Irish referendum result revealed dislike of secularist agenda, says Catholic Primate of All Ireland
BY DAVID V BARRETT
THE REJECTION of the Lisbon Treaty by the Irish people in their recent referendum reflects a growing unease with the European Union's attitude to religious belief, an Irish Catholic leader has said.
While stressing the importance of Ireland's membership of the EU Cardinal Sean Brady, Archbishop of Armagh and Primate of All Ireland. was also strongly critical of those "who wish to see religion relegated to all but the most private sphere."
Quoting Pope John Paul II he spoke of the "loss of Christian memory" in EU policy decisions.
Closer to home, the cardinal hailed the Northern Ireland peace process as "a remarkable achievement" and praised the Orange Order for the part it had played in it. In an emotional appeal. 10 years after the Omagh bombing, he pleaded for the bombers to give themselves up.
The cardinal. speaking from the pulpit of the historic Church of Ireland cathedral church of St Patrick, was giving the annual Bishop Stock address at the General Humbert Summer School in Ballina, Co Mayo.
"Ireland owes a lot to the European Union," he said. :It is difficult to believe we would enjoy the political stability in the North or the economic progress in the South we do today without it. This should give us pause for thought when we reflect on Ireland's place within the EU and our responsibility towards it."
The cardinal spoke first about the peace process in Northern Ireland, "now rightly lauded across the world as a sign of hope that age-old conflicts can be resolved". The peace "continues to be a robust and secure process", he said, citing "growing signs of maturity" around formerly intractable issues such as parades.
"lir this regard the Orange Order deserves credit for what I believe are sincere and convincing efforts to promote dialogue and understanding. These should be acknowledged and reciprocated," he said. He condemned recent attacks on Orange Halls as "symptomatic of a sectarian pathology which is evil and has to be continually challenged in our selves and every aspect of social, religious and political life".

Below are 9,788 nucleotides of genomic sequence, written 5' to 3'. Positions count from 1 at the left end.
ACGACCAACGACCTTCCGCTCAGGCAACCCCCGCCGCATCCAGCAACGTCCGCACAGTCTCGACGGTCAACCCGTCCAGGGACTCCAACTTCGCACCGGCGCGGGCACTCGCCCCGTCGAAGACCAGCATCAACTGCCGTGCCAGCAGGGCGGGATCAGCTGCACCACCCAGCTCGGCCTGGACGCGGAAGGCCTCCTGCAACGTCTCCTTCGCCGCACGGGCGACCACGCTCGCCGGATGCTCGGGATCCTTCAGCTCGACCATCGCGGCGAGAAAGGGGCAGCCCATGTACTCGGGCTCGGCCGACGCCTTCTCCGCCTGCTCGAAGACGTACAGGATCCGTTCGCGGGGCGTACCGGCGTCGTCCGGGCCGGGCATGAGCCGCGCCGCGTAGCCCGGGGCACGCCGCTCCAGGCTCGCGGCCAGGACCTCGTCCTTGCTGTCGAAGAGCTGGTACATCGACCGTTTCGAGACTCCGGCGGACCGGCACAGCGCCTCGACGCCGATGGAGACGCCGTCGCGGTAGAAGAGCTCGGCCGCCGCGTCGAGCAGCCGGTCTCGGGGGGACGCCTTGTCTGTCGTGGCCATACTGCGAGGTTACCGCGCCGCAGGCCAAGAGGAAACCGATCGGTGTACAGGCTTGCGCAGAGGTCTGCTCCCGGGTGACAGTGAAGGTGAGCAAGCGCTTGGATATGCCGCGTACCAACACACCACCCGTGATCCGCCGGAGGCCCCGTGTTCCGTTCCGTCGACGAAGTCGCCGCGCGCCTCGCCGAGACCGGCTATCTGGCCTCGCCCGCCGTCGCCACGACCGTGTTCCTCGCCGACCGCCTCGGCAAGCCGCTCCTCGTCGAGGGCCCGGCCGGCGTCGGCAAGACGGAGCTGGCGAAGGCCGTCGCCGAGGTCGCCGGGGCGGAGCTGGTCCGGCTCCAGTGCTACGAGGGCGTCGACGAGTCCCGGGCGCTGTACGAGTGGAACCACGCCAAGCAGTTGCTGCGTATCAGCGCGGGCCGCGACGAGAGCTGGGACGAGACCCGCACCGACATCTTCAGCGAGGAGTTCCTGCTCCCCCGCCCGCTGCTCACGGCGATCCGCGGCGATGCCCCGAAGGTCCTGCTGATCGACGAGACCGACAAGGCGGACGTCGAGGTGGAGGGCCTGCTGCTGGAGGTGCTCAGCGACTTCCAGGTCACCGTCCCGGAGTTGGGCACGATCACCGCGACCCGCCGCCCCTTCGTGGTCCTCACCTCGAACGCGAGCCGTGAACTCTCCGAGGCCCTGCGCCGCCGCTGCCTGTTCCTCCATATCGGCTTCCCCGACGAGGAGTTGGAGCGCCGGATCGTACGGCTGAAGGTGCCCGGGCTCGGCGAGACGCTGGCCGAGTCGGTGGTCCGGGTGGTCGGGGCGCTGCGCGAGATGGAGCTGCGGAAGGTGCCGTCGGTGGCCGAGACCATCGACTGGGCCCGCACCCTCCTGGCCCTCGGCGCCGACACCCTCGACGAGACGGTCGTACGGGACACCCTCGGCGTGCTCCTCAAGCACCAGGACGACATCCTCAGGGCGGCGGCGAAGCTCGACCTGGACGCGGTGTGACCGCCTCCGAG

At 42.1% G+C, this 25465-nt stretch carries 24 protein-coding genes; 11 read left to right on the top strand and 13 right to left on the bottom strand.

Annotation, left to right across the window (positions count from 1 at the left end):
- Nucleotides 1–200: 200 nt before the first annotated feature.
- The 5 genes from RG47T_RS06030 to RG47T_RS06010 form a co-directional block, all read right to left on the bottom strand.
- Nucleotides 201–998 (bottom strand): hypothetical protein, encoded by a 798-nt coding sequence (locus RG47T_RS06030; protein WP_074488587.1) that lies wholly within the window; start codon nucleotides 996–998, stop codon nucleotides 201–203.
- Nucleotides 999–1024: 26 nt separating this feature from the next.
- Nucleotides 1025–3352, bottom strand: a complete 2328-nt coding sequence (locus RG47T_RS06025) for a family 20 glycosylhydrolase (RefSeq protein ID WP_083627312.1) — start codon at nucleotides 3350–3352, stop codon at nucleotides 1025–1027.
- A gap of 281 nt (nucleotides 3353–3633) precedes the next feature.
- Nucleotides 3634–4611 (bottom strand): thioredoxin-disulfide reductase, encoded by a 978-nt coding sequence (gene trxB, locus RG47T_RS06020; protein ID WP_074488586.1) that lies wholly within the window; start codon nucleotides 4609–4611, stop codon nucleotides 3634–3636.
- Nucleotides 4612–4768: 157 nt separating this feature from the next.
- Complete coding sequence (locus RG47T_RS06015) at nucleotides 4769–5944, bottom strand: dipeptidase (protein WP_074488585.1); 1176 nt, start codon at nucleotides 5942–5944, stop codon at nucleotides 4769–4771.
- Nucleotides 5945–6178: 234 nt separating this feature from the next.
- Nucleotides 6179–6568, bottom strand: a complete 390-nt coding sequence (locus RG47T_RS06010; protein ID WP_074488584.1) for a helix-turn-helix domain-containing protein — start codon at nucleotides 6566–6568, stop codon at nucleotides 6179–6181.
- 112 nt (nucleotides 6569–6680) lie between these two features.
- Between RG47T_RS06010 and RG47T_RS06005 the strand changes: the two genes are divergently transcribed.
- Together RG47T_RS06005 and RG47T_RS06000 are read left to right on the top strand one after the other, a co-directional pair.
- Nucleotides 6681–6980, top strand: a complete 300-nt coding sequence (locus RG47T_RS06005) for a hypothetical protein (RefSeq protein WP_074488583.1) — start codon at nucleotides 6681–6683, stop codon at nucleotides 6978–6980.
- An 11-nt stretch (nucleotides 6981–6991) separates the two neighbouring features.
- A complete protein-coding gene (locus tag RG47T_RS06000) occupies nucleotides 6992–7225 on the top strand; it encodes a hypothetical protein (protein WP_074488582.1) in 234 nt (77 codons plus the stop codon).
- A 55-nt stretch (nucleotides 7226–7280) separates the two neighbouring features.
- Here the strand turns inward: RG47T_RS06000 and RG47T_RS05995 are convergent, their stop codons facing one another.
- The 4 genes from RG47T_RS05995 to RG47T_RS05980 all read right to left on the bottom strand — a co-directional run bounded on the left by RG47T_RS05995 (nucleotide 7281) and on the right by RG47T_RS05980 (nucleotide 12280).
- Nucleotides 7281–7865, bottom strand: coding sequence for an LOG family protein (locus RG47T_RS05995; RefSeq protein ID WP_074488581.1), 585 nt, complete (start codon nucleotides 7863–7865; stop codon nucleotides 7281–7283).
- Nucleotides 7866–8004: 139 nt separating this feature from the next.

The cardinal made an appeal to those who were responsible for the Omagh bombing. "Before the innocent children, women and men you massacred I appeal to you to do the right thing before God. I appeal to your hearts and human dignity. Give yourselves up to justice in this world before you face judgment in the next."
The cardinal also made a plea to anyone with information about who made or planted the Omagh bomb.
"You also have a duty before God to give that information immediately to the police. The families of those killed and the surviving victims have suffered enough. Help them to receive justice. If you have any humanity left in your heart at all, do all that you can to ease at least a little of their pain."
The violence in Northern Ireland "had relatively little to do with issues of religious dogma." said Cardinal Brady. He said that the history of Northern Ireland is often used to argue that religion is an inevitable source of conflict in society. but he disagreed. "In fact, I think it is increasingly recognised that the main churches had a largely moderating influence on the levels of violence which might otherwise have emerged."
The main body of Cardinal Brady's address was about the European Union, which he saw as another moderating influence in Ireland.